The Many Worlds of Hugh Everett III: Multiple Universes, Mutual Assured Destruction, and the Meltdown of a Nuclear Family (Paperback)Peter Byrne (author)
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Publisher: Oxford University Press
Number of pages: 464
Weight: 678 g
Dimensions: 234 x 156 x 26 mm
The book provides new insights into the development and the later Renaissance of the "many worlds" theory. I am recommending the anthology to anyone interested in the theory's physical or philosophical implications, and in the pro and con arguments [...] * Alexander Pawlak, Physik Journal *
Byrne's narrative compels serious attention, contains much important new material, is greatly enlivened and enhanced by his eagle eye for the telling quotation, and is always interesting and often convincing. It should intrigue any student of twentieth century physics, and is also a valuable resource for anyone concerned with the broader eduction of the scientists and the impact narrowly scientific ways of thinking can have on scientists themselves and on the wider world. * Adrian Kent, American Journal of Physics *
Vivid and thoroughly researched. Byrne does an admirable job of weaving together quantum mechanics, nuclear war games and the disintegration of a dysfunctional family in this tale of a talented scientist, but morally compromised man. * Manjit Kumar *
The book offers a valuable source of primary information about Everett's life and work, with much material not available elsewhere, [and] fleshes out an important part of the quantum physics story. * Science News *
Peter Byrne's meticulously researched biography provides a detailed and intimate look at one of the most seminal figures in 20th century physics and mathematics ... it is a remarkable and long-overdue biography. * Ian T. Durham, The Quantum Times *
Offers a valuable source of primary information about Everetts life and work, with much material not available elsewhere ... this book fleshes out an important part of the quantum physics story. * Tom Siegfried, ScienceNews *
The many worlds theory is still garish after all these years. Nevertheless, it is fascinating to read the story of its creator, himself too obsessed with models to intersect effectively with the real world. * Robert P. Crease, Nature *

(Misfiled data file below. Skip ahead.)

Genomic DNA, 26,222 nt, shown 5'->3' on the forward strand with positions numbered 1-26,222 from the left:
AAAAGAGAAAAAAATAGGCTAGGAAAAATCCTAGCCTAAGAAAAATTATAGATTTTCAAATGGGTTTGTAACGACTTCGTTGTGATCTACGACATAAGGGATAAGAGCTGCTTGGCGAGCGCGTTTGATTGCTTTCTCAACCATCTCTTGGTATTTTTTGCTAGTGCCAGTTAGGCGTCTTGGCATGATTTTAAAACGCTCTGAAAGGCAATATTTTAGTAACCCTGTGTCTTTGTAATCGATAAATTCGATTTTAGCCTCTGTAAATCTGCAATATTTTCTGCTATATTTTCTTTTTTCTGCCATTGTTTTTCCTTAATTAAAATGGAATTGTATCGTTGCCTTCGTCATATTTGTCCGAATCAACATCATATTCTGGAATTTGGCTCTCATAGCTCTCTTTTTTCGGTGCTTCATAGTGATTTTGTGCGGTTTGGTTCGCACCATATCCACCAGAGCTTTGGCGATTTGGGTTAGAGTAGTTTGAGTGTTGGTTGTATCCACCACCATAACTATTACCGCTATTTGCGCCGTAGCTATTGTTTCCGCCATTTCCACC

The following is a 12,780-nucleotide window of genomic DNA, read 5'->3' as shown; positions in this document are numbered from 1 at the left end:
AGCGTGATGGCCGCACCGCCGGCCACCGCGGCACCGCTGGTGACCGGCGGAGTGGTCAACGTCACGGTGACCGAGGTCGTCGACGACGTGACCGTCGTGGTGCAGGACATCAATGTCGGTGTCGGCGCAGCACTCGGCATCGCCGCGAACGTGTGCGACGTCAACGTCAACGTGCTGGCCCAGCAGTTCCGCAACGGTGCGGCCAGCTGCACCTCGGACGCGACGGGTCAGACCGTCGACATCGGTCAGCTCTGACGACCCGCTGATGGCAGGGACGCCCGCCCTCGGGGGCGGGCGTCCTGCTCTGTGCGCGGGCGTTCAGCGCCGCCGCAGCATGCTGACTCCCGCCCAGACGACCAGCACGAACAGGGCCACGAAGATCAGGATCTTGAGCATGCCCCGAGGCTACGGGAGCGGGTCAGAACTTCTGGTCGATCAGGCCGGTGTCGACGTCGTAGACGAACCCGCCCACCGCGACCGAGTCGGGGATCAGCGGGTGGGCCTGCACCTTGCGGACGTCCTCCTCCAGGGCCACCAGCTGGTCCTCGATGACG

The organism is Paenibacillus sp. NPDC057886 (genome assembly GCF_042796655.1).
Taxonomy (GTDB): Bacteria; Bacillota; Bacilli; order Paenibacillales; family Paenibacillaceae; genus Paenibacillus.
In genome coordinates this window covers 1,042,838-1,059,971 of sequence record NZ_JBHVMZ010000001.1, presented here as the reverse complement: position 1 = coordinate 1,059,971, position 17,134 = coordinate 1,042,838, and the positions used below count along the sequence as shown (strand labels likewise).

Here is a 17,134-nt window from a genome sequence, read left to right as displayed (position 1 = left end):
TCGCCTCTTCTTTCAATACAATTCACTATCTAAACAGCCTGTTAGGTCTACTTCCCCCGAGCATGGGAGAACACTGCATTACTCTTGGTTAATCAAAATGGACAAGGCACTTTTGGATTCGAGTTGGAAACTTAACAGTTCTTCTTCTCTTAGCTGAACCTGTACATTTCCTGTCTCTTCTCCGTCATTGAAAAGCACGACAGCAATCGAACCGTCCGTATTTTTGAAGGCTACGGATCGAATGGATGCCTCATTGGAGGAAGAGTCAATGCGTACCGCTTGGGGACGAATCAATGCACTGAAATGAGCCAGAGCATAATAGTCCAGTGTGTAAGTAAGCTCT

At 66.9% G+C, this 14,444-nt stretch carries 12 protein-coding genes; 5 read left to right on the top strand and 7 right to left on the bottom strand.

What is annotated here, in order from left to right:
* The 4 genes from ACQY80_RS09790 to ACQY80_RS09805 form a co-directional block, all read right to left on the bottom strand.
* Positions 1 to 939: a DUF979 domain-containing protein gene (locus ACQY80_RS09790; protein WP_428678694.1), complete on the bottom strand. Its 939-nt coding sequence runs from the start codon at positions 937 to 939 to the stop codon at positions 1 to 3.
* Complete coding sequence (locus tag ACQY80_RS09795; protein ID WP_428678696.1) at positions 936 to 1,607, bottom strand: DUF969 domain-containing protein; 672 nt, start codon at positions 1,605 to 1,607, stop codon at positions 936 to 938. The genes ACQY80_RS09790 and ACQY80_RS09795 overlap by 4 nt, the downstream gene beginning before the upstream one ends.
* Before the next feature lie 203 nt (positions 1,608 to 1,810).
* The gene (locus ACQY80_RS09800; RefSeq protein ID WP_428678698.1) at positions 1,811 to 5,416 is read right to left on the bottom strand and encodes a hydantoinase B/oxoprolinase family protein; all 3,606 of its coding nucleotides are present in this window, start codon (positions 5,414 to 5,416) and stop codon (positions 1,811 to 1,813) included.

Byrne does an excellent job of explaining the theory, why it is necessary and the difficulties it solves (and doesn't). [...] Byrne does not patronise his readers with superficial pen portraits of his characters. We get to know the characters by what they say and what they do. And they say and do some truly remarkable things. [...] This is a strangely beautiful story, expertly told with the dignity, candour and attention to detail it deserves. * New Scientist *
The effort Byrne has put in to understanding the man is impressive ... * Robert Matthews, BBC Focus Magazine *
In this biography, Peter Byrne bravely explores both the life and the science of Hugh Everett, the brilliant creator of the "many worlds" concept who burned himself out at an early age. As Byrne makes clear, Everett's startling achievements in physics stood against his startling deficiencies as a husband and father. * Kenneth W. Ford, retired director, American Institute of Physics *
This book has the potential to become the definitive biography of one of the finest minds of the twentieth century. * David Deutsch FRS, Oxford University *
In this extraordinarily personal biography, Peter Byrne masterfully conveys the life, struggles, achievements, and failures of this fascinating man, whose insights in physics created a new understanding of quantum mechanics, whose secret work helped usher us through the Cold War, and whose inner battles led to his own destruction. * A. Garrett Lisi, physicist, author of 'An Exceptionally Simple Theory of Everything' *
We are grateful to Peter Byrne for this remarkable and remarkably sad story of the life and science of Hugh Everett III. Gifted, but late-to-be-recognized, Everett, while still in his twenties, proposed a new, now somewhat fashionable, interpretation of the quantum theory-the often rediscovered and often misinterpreted, so called, many worlds theory. Byrne gives a lucid and accessible account of many aspects of what has been an extraordinarily puzzling question that has bedeviled the quantum theory since its origin. And he does this with a warts and all reconstruction of Everett's life. An impressive achievement. * Leon N. Cooper, Nobel Prize in Physics, 1972 *
Peter Byrne has the skills of a seasoned journalist: an eye for a story, a knack for turning up improbable interviews and previously undiscovered manuscripts, and a thoroughly engaging style. His target here is inherently interesting, and the resulting story is a remarkable achievement. * Jeff Barrett, Professor of Logic and Philosophy of Science; University of California, Irvine *
This is an exciting book about a man who was ahead of his time by decades, although he did no more than logically apply a well-established theory against all prejudice. Peter Byrne has done an excellent job in unearthing documents, most of them unknown, about the history of Everett's ideas, their reception by the leading physicists from 1957 until today, and the consequences this had for Everett's life. * H. Dieter Zeh, University of Heidelberg *
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